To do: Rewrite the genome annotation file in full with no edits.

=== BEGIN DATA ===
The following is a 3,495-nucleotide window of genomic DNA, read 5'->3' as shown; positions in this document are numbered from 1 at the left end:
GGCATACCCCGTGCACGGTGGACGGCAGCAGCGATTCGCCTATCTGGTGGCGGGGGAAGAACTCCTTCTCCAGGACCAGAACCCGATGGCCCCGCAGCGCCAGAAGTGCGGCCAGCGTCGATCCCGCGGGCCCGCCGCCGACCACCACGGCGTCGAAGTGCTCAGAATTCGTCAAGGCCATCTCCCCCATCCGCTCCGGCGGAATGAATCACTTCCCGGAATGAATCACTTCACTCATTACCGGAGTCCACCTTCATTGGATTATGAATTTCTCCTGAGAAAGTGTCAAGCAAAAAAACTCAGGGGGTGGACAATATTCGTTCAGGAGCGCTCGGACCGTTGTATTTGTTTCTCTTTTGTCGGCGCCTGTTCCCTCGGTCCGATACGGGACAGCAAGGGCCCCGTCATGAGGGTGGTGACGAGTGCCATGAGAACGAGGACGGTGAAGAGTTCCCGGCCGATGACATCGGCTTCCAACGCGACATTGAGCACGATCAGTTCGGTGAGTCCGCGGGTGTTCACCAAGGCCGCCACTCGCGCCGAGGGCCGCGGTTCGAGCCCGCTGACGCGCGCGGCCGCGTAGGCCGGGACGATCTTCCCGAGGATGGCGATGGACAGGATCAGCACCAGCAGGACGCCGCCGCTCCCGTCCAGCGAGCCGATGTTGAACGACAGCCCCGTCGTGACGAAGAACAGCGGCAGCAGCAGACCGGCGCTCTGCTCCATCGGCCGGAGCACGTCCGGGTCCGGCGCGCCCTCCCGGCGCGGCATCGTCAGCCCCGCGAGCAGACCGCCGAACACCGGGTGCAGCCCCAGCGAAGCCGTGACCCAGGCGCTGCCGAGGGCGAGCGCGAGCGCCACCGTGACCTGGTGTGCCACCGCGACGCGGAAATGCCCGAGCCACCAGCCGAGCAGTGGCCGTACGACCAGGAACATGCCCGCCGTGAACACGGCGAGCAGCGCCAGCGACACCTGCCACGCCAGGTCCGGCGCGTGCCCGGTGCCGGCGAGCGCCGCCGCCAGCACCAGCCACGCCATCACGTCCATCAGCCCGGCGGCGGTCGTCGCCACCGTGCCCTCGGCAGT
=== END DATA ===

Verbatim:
The following is a 3,495-nucleotide window of genomic DNA, read 5'->3' as shown; positions in this document are numbered from 1 at the left end:
GGCATACCCCGTGCACGGTGGACGGCAGCAGCGATTCGCCTATCTGGTGGCGGGGGAAGAACTCCTTCTCCAGGACCAGAACCCGATGGCCCCGCAGCGCCAGAAGTGCGGCCAGCGTCGATCCCGCGGGCCCGCCGCCGACCACCACGGCGTCGAAGTGCTCAGAATTCGTCAAGGCCATCTCCCCCATCCGCTCCGGCGGAATGAATCACTTCCCGGAATGAATCACTTCACTCATTACCGGAGTCCACCTTCATTGGATTATGAATTTCTCCTGAGAAAGTGTCAAGCAAAAAAACTCAGGGGGTGGACAATATTCGTTCAGGAGCGCTCGGACCGTTGTATTTGTTTCTCTTTTGTCGGCGCCTGTTCCCTCGGTCCGATACGGGACAGCAAGGGCCCCGTCATGAGGGTGGTGACGAGTGCCATGAGAACGAGGACGGTGAAGAGTTCCCGGCCGATGACATCGGCTTCCAACGCGACATTGAGCACGATCAGTTCGGTGAGTCCGCGGGTGTTCACCAAGGCCGCCACTCGCGCCGAGGGCCGCGGTTCGAGCCCGCTGACGCGCGCGGCCGCGTAGGCCGGGACGATCTTCCCGAGGATGGCGATGGACAGGATCAGCACCAGCAGGACGCCGCCGCTCCCGTCCAGCGAGCCGATGTTGAACGACAGCCCCGTCGTGACGAAGAACAGCGGCAGCAGCAGACCGGCGCTCTGCTCCATCGGCCGGAGCACGTCCGGGTCCGGCGCGCCCTCCCGGCGCGGCATCGTCAGCCCCGCGAGCAGACCGCCGAACACCGGGTGCAGCCCCAGCGAAGCCGTGACCCAGGCGCTGCCGAGGGCGAGCGCGAGCGCCACCGTGACCTGGTGTGCCACCGCGACGCGGAAATGCCCGAGCCACCAGCCGAGCAGTGGCCGTACGACCAGGAACATGCCCGCCGTGAACACGGCGAGCAGCGCCAGCGACACCTGCCACGCCAGGTCCGGCGCGTGCCCGGTGCCGGCGAGCGCCGCCGCCAGCACCAGCCACGCCATCACGTCCATCAGCCCGGCGGCGGTCGTCGCCACCGTGCCCTCGGCAGT